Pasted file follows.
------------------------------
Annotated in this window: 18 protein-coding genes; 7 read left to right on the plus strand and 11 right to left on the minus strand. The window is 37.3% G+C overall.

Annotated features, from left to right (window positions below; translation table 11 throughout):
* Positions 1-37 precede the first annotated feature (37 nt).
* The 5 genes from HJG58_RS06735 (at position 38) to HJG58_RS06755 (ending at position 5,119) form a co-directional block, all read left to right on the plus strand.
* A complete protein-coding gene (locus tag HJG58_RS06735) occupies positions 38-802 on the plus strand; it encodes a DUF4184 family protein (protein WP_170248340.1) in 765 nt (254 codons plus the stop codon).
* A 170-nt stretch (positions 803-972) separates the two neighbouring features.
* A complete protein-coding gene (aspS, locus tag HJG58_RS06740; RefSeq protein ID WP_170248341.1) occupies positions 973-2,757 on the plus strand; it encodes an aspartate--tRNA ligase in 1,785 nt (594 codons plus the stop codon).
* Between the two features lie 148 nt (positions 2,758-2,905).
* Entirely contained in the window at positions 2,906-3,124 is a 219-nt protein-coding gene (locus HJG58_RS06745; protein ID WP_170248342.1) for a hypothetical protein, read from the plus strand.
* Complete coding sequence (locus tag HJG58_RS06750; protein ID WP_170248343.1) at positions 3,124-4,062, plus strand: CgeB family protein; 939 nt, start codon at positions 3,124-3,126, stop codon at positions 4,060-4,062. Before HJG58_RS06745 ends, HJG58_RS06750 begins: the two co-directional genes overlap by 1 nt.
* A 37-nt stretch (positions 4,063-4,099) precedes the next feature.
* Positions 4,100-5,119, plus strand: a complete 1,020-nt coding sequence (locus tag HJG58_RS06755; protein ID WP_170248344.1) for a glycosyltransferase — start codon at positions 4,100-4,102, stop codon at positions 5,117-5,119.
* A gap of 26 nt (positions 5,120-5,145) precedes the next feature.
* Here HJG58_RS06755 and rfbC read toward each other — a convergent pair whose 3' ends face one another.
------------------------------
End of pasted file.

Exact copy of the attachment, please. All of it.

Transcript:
Annotated in this window: 18 protein-coding genes; 7 read left to right on the plus strand and 11 right to left on the minus strand. The window is 37.3% G+C overall.

Annotated features, from left to right (window positions below; translation table 11 throughout):
* Positions 1-37 precede the first annotated feature (37 nt).
* The 5 genes from HJG58_RS06735 (at position 38) to HJG58_RS06755 (ending at position 5,119) form a co-directional block, all read left to right on the plus strand.
* A complete protein-coding gene (locus tag HJG58_RS06735) occupies positions 38-802 on the plus strand; it encodes a DUF4184 family protein (protein WP_170248340.1) in 765 nt (254 codons plus the stop codon).
* A 170-nt stretch (positions 803-972) separates the two neighbouring features.
* A complete protein-coding gene (aspS, locus tag HJG58_RS06740; RefSeq protein ID WP_170248341.1) occupies positions 973-2,757 on the plus strand; it encodes an aspartate--tRNA ligase in 1,785 nt (594 codons plus the stop codon).
* Between the two features lie 148 nt (positions 2,758-2,905).
* Entirely contained in the window at positions 2,906-3,124 is a 219-nt protein-coding gene (locus HJG58_RS06745; protein ID WP_170248342.1) for a hypothetical protein, read from the plus strand.
* Complete coding sequence (locus tag HJG58_RS06750; protein ID WP_170248343.1) at positions 3,124-4,062, plus strand: CgeB family protein; 939 nt, start codon at positions 3,124-3,126, stop codon at positions 4,060-4,062. Before HJG58_RS06745 ends, HJG58_RS06750 begins: the two co-directional genes overlap by 1 nt.
* A 37-nt stretch (positions 4,063-4,099) precedes the next feature.
* Positions 4,100-5,119, plus strand: a complete 1,020-nt coding sequence (locus tag HJG58_RS06755; protein ID WP_170248344.1) for a glycosyltransferase — start codon at positions 4,100-4,102, stop codon at positions 5,117-5,119.
* A gap of 26 nt (positions 5,120-5,145) precedes the next feature.
* Here HJG58_RS06755 and rfbC read toward each other — a convergent pair whose 3' ends face one another.